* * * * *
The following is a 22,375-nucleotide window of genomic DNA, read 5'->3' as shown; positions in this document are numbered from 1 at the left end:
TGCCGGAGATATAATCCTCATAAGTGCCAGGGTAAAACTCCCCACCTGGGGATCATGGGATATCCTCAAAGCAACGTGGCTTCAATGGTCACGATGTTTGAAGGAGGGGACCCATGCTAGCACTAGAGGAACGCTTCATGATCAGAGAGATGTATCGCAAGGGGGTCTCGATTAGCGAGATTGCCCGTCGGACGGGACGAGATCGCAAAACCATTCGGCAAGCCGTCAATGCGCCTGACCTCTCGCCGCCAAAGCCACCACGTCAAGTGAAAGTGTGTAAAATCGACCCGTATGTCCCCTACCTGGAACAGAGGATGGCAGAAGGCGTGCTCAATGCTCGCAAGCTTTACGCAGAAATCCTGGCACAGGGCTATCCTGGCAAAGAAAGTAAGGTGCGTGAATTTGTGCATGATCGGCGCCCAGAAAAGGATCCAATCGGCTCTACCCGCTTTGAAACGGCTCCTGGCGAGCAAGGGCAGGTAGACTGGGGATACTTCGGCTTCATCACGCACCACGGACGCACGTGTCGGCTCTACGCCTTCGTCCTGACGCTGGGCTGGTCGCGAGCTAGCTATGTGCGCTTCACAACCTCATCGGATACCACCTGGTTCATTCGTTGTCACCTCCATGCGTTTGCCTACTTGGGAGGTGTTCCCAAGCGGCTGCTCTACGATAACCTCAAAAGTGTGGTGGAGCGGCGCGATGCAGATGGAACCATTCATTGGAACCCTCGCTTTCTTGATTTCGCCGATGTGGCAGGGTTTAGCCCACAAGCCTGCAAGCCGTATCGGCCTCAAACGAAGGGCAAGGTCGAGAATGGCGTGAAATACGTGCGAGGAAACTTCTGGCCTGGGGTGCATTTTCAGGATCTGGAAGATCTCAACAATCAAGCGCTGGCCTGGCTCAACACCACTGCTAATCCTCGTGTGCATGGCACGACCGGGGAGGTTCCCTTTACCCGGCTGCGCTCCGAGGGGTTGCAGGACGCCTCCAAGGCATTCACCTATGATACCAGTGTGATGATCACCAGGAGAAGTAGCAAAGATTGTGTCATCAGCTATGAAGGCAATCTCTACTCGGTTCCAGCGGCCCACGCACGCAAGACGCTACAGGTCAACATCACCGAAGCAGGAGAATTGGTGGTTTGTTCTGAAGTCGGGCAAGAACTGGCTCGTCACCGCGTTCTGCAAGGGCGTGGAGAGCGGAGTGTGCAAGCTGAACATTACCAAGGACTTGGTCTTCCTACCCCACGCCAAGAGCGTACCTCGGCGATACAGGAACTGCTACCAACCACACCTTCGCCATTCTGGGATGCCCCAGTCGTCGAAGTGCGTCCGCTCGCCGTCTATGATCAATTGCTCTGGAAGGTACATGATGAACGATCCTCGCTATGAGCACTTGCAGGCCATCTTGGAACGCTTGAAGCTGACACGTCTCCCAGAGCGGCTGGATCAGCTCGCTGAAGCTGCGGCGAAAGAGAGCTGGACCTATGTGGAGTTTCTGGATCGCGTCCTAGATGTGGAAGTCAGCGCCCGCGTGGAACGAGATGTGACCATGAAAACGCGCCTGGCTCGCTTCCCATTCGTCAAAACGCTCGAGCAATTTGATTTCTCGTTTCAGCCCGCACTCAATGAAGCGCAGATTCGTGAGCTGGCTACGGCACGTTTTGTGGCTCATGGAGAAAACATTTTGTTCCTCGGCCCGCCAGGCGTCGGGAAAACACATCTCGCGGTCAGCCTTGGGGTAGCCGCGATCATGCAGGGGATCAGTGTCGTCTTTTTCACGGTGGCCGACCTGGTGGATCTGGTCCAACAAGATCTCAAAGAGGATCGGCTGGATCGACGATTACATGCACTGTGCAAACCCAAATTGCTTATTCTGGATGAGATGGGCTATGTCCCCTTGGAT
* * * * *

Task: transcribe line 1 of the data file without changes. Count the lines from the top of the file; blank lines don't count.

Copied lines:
The following is a 22,375-nucleotide window of genomic DNA, read 5'->3' as shown; positions in this document are numbered from 1 at the left end: